First Ben Ali, then Mubarak: With the collapse of two veteran Arab dictators, America faces an unnerving foreign policy scenario. What will happen if these countries elect "Islamist" governments to power? How should America react?
Right-wing policy commentators quickly present a doomsday option. In a recent Washington Post column, Richard Cohen declared that because of Islamism, the "dream of a democratic Egypt is sure to produce a nightmare." John Bolton, former US ambassador to the UN, doubted whether Egypt's street protests were about democracy at all. Andrew McCarthy pointed out that in Egypt, "nothing is secular and Islamist-free, and therefore nothing is truly democratic, not in the Western sense."
Such views have a long pedigree. Writing in Foreign Affairs in 1993, Judith Miller cautioned the Clinton Administration that free elections in Muslim countries were "likely to lead to the triumph of Islamic groups that have no commitment to democracy in any recognizable, meaningful form." And Jonah Goldberg of National Review asserted that electoral victories by Islamist movements would amount to "one man, one vote, one time."
For decades, Americans have been peddled a scenario with two scary arguments: Islamist electoral takeover is first of all very likely, and once victorious, Islamist parties would dismantle democracy altogether.
What has happened in reality is quite the opposite.
Across the world's 47 Muslim-majority countries, 154 national elections were held between 1990 and 2006. Out of these, Islamist parties won only 12 elections.
If we only consider only those elections that were free and fair, that is, a reflection of popular will, then only three resulted in a victory by an Islamist party.
The specter that produces right-wing nightmares has been extremely rare.
What about the second part of the argument? Was democracy reversed in the three cases in which Islamist parties won fair and square?
In 1991, Algeria's FIS won the first round of national elections. In panic, France, backed by America, supported a military takeover that plunged the country into an eight-year-long civil war in which 150,000 perished.
In 1995, the Islamist Refah Party (RP) secured enough votes in Turkish elections to head a coalition government. RP maintained cooperation with the US and Israel. But the Turkish military, supported by the West, forced RP out of power, seized its assets, and banned its activities.
In 2006, the first free and fair elections in Palestine brought Hamas to power. Throughout the campaign, Hamas had moderated its stance, publishing a manifesto that, for the first time, made no reference to Israel's destruction, and observing a unilateral cease fire even though its forces were fired upon.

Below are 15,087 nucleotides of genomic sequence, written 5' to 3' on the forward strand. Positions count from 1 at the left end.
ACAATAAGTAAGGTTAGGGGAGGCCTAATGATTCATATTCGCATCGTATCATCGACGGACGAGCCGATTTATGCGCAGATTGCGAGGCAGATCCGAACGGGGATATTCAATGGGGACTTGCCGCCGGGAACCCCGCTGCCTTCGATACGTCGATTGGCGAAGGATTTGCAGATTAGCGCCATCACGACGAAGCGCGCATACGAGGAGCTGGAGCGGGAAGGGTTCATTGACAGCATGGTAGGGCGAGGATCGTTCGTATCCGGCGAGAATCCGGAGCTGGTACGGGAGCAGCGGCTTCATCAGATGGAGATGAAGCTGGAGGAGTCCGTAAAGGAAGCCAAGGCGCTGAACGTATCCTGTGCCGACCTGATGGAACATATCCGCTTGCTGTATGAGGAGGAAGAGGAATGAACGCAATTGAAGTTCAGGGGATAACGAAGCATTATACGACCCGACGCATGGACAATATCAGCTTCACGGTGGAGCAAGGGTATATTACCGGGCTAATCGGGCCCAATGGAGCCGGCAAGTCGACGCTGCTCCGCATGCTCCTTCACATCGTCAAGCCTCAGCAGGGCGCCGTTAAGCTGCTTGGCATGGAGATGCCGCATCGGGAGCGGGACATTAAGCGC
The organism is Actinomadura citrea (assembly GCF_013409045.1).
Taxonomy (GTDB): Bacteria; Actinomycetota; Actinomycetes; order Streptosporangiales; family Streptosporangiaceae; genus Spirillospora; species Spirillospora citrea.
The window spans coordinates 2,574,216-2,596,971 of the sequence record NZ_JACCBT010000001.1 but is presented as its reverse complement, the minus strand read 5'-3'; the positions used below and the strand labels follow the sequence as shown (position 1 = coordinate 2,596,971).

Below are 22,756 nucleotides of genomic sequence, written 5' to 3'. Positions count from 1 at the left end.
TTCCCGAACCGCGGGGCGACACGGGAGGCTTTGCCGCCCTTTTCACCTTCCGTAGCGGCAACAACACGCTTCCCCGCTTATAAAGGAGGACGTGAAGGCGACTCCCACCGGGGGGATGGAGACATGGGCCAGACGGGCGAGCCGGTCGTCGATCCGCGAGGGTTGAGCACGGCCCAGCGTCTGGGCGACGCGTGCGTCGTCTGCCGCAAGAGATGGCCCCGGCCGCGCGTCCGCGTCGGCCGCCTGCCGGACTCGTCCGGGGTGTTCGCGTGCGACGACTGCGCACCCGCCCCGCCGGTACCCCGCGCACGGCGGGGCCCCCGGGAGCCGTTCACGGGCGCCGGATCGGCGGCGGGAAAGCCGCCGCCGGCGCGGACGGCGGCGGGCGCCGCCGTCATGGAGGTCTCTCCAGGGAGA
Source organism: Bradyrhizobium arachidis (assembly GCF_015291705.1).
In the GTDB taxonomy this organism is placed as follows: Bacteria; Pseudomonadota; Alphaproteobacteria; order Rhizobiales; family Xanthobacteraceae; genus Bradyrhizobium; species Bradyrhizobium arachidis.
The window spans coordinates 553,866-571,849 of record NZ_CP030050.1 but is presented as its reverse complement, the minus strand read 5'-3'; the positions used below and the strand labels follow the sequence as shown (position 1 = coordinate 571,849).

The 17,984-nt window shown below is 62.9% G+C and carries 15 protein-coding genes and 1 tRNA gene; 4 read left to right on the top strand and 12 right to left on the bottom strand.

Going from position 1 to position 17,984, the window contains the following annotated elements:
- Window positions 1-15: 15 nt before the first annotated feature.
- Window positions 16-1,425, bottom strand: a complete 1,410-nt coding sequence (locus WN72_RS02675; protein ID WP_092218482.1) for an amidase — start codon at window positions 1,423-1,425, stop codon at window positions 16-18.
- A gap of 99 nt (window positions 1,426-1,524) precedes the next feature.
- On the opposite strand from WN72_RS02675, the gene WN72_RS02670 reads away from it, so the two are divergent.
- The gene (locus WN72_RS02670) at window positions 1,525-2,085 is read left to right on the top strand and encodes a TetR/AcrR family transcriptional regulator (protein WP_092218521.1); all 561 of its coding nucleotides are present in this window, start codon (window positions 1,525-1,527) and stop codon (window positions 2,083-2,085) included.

Still, the editors of the New Republic asserted: "It is important to be clear about this: The results of free and fair elections can also be opposed." Charles Krauthammer of The Washington Post specified how: "cutting off Hamas completely: no recognition, no negotiation, no aid, nothing."
Although both Israel and the US had supported the holding of elections with Hamas's participation, they imposed crushing sanctions after Hamas won. But Hamas did not turn to extremism to counter this pressure; they maintained the ceasefire throughout their tenure, and peacefully resigned when their government ran out of money.
The irony is this: in all three cases in which an Islamist party was elected fairly to power, democracy was indeed dismantled, but not by the Islamists. It was dismantled by the paranoid reaction of America and its allies.
That reactive paranoia is back in full force, overlooking the fact that both Ennahda in Tunisia and the Muslim Brotherhood in Egypt are regular political parties. Neither is a violent group; neither is on America's list of foreign terrorist organizations.
Egypt's Muslim Brotherhood is collaborating with Mohamed ElBaradei. Tunisia's Ennahda has stated that a coalition government would be the best electoral outcome, for that can help build consensus across the country. These are not the rants of extremists.
Most fundamentally, the paranoia subordinates democratic principles to stability. If regional stability implies Israel's security and an absence of war, then there should no reason for worry: No democracy has gone to war with another democracy, ever.
So the choice for America should be abundantly clear. There is no better outcome than whichever outcome is produced through free and fair elections.
Jalal Alamgir is Associate Professor of Political Science at the University of Massachusetts, Boston, and a Fellow at Harvard University's South Asia Initiative.
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